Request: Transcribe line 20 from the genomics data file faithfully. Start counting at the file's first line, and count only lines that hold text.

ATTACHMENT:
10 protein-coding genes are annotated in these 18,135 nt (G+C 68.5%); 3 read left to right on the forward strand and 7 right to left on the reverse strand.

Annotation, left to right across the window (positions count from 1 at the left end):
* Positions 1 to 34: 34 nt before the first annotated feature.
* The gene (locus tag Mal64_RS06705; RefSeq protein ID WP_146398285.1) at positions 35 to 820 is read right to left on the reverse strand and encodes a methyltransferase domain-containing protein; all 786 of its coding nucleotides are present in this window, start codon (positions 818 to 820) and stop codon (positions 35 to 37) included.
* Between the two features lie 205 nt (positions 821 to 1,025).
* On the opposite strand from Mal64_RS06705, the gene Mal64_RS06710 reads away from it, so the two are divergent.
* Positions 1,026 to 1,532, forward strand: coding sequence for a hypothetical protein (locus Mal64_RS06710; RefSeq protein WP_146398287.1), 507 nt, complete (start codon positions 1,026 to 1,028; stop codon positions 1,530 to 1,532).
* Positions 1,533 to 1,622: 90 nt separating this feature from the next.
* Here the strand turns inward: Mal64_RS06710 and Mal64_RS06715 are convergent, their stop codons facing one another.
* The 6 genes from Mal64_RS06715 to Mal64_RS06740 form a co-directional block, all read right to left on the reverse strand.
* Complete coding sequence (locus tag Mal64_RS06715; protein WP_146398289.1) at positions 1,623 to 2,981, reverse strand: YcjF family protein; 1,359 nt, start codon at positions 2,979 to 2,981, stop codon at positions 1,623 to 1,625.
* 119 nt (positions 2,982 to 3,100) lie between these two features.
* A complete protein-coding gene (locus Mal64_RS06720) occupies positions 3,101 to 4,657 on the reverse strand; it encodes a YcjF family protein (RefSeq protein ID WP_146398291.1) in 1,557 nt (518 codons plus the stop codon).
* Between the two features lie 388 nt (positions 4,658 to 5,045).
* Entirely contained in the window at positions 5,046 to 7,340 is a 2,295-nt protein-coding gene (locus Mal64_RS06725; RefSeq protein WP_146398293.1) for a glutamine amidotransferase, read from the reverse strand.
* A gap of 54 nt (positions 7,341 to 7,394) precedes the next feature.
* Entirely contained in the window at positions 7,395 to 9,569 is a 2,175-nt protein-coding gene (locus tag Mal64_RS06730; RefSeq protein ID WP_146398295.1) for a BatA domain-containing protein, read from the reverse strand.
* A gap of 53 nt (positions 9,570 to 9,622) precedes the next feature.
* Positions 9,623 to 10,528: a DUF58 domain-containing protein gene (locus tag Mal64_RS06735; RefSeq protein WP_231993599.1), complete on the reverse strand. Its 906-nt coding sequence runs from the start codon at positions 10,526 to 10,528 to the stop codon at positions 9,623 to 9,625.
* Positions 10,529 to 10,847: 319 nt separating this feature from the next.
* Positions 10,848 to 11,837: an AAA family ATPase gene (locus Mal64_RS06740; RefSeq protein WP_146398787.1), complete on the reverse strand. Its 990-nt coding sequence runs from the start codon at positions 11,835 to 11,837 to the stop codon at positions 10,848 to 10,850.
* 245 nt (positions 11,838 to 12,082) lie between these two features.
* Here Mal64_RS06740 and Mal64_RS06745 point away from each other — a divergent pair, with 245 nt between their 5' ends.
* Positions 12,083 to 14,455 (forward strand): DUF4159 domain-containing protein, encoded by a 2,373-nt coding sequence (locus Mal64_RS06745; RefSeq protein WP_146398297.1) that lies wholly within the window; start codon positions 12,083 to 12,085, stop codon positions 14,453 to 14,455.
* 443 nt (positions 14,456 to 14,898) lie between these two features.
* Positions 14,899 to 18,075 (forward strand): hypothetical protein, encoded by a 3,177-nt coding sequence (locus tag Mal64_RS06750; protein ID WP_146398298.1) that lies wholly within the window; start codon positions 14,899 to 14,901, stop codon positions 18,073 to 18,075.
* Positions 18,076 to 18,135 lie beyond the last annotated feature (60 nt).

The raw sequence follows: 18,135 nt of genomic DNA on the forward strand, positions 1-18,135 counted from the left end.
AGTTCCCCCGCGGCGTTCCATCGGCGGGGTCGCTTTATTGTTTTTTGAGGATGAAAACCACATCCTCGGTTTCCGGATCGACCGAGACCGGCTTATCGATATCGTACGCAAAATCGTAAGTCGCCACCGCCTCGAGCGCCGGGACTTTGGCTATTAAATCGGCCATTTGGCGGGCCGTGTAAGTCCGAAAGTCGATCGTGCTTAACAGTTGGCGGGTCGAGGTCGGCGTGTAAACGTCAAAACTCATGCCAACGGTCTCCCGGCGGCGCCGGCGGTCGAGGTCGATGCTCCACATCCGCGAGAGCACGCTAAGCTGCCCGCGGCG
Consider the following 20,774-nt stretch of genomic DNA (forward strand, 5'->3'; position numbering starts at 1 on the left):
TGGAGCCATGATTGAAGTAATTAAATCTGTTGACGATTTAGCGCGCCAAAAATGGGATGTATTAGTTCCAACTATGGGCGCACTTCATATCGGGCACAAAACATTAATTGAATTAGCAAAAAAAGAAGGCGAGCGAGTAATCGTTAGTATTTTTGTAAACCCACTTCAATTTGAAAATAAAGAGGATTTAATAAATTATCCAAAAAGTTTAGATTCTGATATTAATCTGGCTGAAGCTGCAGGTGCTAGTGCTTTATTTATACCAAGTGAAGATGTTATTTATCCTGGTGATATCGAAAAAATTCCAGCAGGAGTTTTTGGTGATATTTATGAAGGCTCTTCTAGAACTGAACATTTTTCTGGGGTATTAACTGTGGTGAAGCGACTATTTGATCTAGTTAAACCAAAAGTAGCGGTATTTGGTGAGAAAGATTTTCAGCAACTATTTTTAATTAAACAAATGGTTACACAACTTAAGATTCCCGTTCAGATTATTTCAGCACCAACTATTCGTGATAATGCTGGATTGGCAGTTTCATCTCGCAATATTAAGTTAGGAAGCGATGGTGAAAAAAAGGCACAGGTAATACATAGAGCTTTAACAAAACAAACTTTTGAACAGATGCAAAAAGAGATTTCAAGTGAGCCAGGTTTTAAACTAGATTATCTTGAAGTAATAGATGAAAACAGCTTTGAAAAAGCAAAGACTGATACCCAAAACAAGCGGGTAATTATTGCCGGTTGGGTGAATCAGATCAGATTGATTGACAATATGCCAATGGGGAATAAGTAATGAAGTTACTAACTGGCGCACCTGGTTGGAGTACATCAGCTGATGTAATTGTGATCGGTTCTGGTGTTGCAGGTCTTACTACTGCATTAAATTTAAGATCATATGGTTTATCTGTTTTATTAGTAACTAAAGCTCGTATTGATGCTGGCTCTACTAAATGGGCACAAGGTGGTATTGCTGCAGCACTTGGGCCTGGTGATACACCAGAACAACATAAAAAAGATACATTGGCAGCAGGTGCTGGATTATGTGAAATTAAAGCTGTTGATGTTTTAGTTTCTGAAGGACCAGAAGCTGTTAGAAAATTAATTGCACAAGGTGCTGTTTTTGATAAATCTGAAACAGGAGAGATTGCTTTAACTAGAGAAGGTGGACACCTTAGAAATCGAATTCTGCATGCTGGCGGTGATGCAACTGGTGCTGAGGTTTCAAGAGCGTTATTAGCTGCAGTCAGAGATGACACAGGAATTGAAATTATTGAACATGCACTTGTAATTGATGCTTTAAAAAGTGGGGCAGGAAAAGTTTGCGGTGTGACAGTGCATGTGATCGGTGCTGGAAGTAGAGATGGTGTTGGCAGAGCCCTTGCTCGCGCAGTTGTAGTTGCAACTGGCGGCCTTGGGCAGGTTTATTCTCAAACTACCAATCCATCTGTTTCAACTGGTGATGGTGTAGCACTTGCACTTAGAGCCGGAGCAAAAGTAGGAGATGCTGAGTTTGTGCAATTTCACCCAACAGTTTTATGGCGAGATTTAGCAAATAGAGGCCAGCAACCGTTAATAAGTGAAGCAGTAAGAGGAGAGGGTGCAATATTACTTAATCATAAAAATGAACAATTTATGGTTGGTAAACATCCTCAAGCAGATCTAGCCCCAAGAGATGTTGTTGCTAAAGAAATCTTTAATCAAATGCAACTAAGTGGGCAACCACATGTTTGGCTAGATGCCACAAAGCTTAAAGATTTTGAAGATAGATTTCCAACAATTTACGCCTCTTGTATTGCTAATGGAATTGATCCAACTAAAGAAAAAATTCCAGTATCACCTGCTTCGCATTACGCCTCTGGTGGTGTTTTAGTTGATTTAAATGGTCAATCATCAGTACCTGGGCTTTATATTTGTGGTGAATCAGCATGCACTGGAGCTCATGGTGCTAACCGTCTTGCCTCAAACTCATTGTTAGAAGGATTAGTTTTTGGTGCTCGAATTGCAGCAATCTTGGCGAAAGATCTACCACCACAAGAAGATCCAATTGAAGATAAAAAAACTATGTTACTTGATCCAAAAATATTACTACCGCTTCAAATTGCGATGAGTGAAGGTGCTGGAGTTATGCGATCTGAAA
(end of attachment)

* Positions 10,529 to 10,847: 319 nt separating this feature from the next.